Accident Report


Dear Sir,

I am writing in response to your request for additional information in Block 3 of the accident report form. 

I had entered "poor planning" as the cause of my accident.   

You asked for a more detailed explanation and I trust the following will be sufficient.

 I am a bricklayer by trade.  On the day of the accident, I was working alone on the roof of a new six-story building.  When I completed my work, I found that I had a relatively small pile of bricks left over which, when weighed later, were found to be slightly in excess of 350 lbs.  Rather than making many trips to carry the bricks down six stories by hand, I decided to lower them in a barrel by using a rope and a pulley which was attached to the side of the building on the sixth floor.

  Securing the rope at the ground, I went up to the roof, swung the barrel in, transferred the pile of bricks into the barrel, and swung the barrel back out.  Then I went down and untied the rope, holding it tightly to ensure a slow descent of the barrel and bricks.  You will note in Block 2 of the accident report form that I weigh 165 lbs.  Due to my surprise at being jerked off the ground so suddenly, I lost my presence of mind and forgot to let go of the rope.  Needless to say, I proceeded at a rapid rate up the side of the building.  In the vicinity of the third floor, I met the barrel containing 350 lbs of bricks, which was now proceeding downward at an equally impressive speed.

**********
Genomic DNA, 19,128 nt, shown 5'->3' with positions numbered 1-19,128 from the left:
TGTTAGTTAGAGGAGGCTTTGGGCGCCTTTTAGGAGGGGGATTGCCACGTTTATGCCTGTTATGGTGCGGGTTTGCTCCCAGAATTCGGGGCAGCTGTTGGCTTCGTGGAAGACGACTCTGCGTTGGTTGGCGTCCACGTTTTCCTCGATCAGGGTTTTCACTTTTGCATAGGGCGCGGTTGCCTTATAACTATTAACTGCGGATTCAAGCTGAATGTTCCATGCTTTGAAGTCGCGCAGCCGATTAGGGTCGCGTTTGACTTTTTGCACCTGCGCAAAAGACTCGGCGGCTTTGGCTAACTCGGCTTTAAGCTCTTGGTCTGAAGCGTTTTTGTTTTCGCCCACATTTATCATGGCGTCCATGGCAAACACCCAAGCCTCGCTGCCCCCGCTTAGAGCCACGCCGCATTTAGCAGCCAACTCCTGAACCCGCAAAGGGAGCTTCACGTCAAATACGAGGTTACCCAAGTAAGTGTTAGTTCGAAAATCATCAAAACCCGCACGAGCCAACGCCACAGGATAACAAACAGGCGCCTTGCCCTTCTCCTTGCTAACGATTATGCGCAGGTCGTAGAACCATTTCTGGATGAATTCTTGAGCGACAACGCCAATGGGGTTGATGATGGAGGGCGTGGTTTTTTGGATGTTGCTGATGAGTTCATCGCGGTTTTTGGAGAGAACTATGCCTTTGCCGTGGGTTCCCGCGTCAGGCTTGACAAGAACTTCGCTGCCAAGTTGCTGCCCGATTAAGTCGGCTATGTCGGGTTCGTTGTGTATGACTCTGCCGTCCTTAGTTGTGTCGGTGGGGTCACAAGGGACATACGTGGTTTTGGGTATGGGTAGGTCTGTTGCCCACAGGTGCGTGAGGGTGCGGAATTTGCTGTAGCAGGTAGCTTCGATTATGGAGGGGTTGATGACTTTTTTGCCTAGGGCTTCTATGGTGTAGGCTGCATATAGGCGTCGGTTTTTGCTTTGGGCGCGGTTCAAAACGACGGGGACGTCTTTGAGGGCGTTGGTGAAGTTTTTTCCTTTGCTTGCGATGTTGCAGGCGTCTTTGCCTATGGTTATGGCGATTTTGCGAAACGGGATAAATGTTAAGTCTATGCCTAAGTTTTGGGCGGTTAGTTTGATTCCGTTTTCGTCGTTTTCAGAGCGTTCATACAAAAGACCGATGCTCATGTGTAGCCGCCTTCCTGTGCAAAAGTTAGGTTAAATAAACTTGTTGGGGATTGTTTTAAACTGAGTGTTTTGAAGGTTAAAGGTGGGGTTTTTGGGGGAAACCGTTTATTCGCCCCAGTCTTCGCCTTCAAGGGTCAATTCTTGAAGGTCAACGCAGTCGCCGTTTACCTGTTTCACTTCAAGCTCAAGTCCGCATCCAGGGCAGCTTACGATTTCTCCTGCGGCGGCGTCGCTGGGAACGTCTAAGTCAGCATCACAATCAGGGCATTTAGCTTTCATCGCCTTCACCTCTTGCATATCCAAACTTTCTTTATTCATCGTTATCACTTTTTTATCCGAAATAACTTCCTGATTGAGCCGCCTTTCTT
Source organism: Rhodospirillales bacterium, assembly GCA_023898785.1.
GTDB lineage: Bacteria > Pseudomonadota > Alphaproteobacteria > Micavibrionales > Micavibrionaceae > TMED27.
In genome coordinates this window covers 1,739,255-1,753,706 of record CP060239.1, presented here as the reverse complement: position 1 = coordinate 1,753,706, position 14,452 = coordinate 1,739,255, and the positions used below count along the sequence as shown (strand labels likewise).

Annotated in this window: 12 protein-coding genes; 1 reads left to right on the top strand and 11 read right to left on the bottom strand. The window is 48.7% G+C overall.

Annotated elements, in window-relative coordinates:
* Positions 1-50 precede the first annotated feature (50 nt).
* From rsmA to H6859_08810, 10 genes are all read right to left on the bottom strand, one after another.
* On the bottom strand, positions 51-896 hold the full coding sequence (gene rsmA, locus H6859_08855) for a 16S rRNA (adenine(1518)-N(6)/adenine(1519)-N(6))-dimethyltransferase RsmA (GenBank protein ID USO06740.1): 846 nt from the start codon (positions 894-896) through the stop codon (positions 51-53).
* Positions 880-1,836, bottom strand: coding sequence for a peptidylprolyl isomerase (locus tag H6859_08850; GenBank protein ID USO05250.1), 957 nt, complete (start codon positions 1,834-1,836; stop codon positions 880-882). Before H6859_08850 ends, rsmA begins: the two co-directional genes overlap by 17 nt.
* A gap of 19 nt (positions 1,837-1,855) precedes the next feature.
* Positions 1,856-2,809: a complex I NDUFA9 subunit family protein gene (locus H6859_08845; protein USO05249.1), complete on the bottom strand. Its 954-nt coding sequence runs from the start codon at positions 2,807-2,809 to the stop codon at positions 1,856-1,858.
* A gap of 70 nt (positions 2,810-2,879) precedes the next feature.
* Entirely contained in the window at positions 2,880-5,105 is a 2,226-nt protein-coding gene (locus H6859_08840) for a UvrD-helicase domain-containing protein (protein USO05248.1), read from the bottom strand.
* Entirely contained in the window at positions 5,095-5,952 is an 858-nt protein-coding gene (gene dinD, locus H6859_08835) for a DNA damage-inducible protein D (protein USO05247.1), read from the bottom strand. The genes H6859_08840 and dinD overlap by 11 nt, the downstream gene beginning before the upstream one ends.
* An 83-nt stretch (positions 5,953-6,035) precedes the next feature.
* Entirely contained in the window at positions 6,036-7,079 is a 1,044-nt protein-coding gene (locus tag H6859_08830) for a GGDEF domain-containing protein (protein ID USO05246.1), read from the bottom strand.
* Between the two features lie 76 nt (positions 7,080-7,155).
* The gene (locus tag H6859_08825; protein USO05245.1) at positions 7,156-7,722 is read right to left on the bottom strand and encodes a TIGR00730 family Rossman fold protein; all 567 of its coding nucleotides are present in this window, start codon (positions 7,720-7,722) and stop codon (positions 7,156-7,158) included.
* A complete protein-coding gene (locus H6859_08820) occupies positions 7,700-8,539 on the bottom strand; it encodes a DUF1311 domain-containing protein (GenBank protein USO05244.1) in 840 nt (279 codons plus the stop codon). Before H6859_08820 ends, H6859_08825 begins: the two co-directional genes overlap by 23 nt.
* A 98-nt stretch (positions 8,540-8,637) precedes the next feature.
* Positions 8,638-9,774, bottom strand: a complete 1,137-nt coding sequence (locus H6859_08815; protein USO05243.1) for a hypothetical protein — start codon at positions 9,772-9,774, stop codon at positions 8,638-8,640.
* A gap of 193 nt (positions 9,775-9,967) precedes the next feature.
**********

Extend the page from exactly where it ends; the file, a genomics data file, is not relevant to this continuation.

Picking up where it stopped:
That accounts for the fractured skull, the broken collar bone, the abrasions, and deep bruises listed in section 3 of the accident report form.  Still tightly holding the rope and slowed only slightly, I continued my rapid ascent, not stopping until the fingers of my right hand were two knuckles deep into the pulley.

  Fortunately by this time I had enough presence of mind to hold tightly to the rope to keep from falling, in spite of being semi-conscious and beginning to experience quite a bit of pain.  Unfortunately, the barrel of bricks had just hit the ground and the bottom of the barrel disintegrated.  Now devoid of the weight of the bricks, that barrel weighed approximately 40 lbs.  I refer you again to my weight.

  As you can imagine, I began a rapid descent down the side of the building. In the vicinity of the third floor, I met what was left of the barrel coming up.  This accounts for the two fractured ankles, and several lacerations of my legs and lower body.

  Here my luck began to change slightly.  The latest encounter with the barrel seemed to slow me enough to lessen my injuries when I finally reached the ground and fell onto the pile of bricks and barrel pieces.  Fortunately only three vertebrae were cracked, although there were multiple cuts and bruises.

   I am sorry to report, however, as I lay there on the pile of bricks, in pain and unable to move, I must have lost my composure and presence of mind - and let go of the rope.  I didn't think to look up where I would have seen the the empty barrel begin its journey back down.  This explains the two broken legs.

 I hope this was the information you needed.